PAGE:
From 1953 until 1969, when she died at age 62, Martha Jackson operated one of the more sophisticated art dealerships in Manhattan.
In the brownstone gallery on East 66th Street or, after 1955, on East 69th, one was as likely to come upon works by outstanding Europeans -- Francis Bacon, Barbara Hepworth, Antoni Tapies, Karel Appel, Marino Marini -- as by preeminent Americans of the New York School -- Willem de Kooning, Hans Hofmann, Adolph Gottlieb. One would have seen works by older or dead Americans -- Milton Avery, Alexander Calder, Arshile Gorky, Marsden Hartley -- alongside those by lesser-known New Yorkers -- Lawrence Calcagno, John Hultberg, Lee Krasner, Paul Jenkins, Norman Bluhm.
Without making much apparent fuss about it, she supported and displayed works by female artists -- Krasner, Marisol (Escobar), Grace Hartigan -- at a time when this was not the rule. And she kept her eyes open for non-New York artists whose work intrigued her -- Washingtonians Morris Louis during the 1950s and Ed McGowin in the 1960s, among others.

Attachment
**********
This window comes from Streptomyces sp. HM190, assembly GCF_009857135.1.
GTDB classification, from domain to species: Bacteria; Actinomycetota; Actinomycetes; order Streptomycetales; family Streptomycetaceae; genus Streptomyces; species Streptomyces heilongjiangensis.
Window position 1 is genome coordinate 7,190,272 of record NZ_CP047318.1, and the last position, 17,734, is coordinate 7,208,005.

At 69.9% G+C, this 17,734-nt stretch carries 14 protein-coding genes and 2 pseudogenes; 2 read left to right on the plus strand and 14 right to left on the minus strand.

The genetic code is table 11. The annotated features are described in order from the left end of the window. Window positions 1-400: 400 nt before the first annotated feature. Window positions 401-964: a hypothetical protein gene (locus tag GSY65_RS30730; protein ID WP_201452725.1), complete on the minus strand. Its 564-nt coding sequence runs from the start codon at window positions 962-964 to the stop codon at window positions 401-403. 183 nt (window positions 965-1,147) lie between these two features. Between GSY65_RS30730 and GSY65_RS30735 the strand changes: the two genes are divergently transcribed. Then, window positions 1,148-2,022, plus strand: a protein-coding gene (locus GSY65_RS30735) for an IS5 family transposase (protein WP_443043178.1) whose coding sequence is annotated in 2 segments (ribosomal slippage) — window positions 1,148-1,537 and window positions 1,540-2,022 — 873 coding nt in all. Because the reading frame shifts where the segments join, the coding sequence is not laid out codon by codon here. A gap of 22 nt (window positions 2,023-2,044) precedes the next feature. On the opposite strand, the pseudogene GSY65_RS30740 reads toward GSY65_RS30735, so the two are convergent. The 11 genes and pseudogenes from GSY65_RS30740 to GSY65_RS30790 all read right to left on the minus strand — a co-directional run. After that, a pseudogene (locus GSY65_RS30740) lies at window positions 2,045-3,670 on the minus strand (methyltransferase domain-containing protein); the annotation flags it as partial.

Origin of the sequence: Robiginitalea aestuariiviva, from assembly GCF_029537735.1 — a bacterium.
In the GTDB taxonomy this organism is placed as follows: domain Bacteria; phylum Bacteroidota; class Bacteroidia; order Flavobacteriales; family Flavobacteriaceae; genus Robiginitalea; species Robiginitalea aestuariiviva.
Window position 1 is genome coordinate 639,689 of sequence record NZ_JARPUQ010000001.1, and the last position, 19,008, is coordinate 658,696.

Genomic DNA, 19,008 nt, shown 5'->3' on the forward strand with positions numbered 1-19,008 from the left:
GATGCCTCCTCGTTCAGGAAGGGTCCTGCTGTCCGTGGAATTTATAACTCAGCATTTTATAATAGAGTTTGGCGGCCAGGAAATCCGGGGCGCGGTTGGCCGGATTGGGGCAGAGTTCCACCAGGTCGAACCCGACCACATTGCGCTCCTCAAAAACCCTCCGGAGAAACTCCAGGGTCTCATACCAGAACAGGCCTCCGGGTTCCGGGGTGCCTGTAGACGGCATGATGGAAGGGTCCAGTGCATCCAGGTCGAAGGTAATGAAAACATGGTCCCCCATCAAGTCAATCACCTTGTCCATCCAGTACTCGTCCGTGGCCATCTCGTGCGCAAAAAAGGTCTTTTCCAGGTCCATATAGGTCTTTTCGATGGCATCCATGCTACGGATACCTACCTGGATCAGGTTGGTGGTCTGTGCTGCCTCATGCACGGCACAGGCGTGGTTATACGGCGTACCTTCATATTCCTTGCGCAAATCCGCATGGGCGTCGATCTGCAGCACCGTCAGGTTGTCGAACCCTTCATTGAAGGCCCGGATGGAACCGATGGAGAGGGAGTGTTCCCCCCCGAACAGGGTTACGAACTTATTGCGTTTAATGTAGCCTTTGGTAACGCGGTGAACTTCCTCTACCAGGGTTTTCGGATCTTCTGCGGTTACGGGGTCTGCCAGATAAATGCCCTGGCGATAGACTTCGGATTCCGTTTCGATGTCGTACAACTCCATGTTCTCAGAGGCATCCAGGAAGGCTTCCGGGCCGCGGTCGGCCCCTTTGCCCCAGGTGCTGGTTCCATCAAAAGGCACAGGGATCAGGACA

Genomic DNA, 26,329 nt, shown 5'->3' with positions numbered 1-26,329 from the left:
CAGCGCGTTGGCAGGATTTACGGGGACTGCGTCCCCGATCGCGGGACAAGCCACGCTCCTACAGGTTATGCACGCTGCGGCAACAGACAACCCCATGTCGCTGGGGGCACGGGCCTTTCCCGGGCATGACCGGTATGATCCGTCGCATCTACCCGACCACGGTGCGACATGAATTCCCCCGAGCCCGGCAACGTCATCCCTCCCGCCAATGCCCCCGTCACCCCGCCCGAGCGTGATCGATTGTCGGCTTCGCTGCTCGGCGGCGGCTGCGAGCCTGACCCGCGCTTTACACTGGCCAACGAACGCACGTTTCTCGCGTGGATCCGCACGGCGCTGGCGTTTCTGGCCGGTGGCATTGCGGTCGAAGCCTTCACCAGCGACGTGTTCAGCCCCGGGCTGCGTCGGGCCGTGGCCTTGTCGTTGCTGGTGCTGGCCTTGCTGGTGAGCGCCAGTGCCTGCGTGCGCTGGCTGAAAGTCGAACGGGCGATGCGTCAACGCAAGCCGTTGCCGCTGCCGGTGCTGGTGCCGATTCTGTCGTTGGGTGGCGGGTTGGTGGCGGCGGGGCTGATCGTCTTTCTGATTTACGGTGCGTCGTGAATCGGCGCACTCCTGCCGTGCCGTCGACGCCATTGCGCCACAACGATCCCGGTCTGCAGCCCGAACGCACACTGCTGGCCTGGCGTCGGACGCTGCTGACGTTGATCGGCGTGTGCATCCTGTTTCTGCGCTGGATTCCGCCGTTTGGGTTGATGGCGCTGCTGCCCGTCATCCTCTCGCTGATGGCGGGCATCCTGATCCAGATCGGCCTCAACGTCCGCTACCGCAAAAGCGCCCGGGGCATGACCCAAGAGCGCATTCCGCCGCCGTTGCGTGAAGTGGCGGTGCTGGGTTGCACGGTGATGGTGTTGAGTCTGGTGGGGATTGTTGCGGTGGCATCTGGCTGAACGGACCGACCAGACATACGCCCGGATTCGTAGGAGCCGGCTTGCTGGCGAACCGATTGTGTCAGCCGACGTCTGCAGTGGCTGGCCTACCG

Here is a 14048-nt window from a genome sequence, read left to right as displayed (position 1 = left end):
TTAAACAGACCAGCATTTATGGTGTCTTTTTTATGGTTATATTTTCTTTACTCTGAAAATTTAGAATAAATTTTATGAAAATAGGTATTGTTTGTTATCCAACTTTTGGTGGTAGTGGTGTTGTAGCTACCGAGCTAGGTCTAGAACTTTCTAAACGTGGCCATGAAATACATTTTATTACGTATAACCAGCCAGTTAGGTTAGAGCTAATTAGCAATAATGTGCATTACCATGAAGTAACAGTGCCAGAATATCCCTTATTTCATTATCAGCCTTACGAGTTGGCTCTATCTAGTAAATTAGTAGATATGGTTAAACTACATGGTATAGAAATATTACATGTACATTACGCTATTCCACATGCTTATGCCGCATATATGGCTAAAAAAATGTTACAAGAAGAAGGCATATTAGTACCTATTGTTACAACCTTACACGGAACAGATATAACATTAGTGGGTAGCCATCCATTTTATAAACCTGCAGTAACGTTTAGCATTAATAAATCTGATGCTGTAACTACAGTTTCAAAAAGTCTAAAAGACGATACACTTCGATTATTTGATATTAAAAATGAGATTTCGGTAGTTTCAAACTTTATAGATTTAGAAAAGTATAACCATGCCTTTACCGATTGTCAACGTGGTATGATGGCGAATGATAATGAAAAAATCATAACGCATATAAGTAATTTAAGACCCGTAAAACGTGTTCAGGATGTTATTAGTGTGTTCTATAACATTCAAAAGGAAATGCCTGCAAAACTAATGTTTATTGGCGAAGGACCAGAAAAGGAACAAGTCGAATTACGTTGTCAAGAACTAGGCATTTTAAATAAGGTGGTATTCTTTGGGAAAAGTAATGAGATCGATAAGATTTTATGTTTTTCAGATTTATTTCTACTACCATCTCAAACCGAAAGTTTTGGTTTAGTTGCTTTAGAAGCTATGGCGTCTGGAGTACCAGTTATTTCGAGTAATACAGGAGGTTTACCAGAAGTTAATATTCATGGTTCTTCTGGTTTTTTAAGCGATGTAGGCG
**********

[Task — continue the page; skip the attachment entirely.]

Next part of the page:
Her taste was unusually broad. Though no traditionalist, she maintained faith in the power of representation and figuration in art -- Hultberg, Hartigan, Lester Johnson, Bob Thompson -- when abstraction was the dernier cri. Nor did she allow her taste to stultify: She was responsive to Pop art, selected the first Op art show in the United States, and maintained a lasting business relationship with Julian Stanczak, one of its best practitioners.
It almost goes without saying, then, that an exhibition devoted to the memory of Martha Jackson would be an interesting, and possibly even a triumphant, affair. "The Martha Jackson Memorial Collection," an exhibition that opened yesterday at the National Museum of American Art of about half of the 127 paintings and sculptures donated five years ago to the museum by her son David Anderson, is a bit of both.
The show does not encapsulate the cosmopolitanism of her operation (non-Americans are excluded), nor does it encompass the across-the-generations breadth of her activities, nor does it touch upon some of the more notable high points of her career. She exhibited important canvases by de Kooning during the 1950s, for instance, but there are no de Koonings in the gift or the show.
But what the show does, it does very well. By focusing on the works of so-called "second-generation" New York School painters, artists whose double-edged inheritance was to follow the insights of "the new American painting" and to expand upon them, the exhibit rekindles our appreciation of the breadth of avant-garde painting in New York during the 1950s.